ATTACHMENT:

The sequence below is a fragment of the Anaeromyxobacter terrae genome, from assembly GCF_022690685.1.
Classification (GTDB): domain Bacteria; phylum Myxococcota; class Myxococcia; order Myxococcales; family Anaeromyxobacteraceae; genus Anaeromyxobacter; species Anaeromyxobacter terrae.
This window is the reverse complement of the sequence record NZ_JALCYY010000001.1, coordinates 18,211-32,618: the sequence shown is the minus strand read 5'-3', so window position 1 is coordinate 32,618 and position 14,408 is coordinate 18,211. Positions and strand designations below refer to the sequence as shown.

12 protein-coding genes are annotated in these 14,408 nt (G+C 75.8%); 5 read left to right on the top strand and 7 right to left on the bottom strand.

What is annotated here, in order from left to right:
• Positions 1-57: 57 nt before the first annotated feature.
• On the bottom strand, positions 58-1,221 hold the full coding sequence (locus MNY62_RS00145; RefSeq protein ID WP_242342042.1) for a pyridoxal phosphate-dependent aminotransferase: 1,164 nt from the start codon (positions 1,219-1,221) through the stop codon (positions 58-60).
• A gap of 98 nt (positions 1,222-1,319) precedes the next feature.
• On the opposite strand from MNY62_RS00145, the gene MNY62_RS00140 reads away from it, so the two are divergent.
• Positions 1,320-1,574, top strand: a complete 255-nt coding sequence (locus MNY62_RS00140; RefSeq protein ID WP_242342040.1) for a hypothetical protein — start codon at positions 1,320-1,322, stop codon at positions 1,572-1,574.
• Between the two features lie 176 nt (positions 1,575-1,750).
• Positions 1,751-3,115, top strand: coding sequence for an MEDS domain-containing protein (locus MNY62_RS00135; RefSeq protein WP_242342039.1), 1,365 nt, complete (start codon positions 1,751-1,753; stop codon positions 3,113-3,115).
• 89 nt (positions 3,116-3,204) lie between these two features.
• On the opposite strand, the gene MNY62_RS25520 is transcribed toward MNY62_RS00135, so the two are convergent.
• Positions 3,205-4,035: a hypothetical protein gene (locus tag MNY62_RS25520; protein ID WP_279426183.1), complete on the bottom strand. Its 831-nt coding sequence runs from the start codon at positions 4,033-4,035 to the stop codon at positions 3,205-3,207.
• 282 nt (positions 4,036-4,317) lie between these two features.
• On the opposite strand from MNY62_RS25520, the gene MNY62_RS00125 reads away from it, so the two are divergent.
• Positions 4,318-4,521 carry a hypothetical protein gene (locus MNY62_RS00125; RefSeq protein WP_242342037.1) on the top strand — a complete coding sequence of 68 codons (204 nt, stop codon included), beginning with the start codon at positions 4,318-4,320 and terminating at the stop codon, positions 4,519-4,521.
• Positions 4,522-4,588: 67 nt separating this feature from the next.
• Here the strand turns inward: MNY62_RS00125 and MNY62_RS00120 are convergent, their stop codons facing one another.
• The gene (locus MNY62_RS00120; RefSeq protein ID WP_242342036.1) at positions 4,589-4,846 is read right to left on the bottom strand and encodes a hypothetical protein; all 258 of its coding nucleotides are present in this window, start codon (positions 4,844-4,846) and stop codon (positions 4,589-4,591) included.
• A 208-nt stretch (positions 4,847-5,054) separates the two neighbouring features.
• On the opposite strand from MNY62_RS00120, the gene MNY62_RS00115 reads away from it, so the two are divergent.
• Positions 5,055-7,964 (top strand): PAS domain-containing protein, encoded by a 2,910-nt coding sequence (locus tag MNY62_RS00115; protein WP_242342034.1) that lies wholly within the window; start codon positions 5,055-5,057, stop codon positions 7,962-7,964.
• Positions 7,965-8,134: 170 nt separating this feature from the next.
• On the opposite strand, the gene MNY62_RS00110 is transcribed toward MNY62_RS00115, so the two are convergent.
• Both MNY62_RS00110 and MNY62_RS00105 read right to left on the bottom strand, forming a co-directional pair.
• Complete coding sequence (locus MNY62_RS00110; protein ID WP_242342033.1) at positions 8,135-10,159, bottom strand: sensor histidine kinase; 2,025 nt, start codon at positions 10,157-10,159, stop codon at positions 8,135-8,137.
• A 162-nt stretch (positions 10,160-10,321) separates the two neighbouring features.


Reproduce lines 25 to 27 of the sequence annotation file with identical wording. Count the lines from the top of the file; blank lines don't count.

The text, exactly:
• Positions 7,965-8,134: 170 nt separating this feature from the next.
• On the opposite strand, the gene MNY62_RS00110 is transcribed toward MNY62_RS00115, so the two are convergent.
• Both MNY62_RS00110 and MNY62_RS00105 read right to left on the bottom strand, forming a co-directional pair.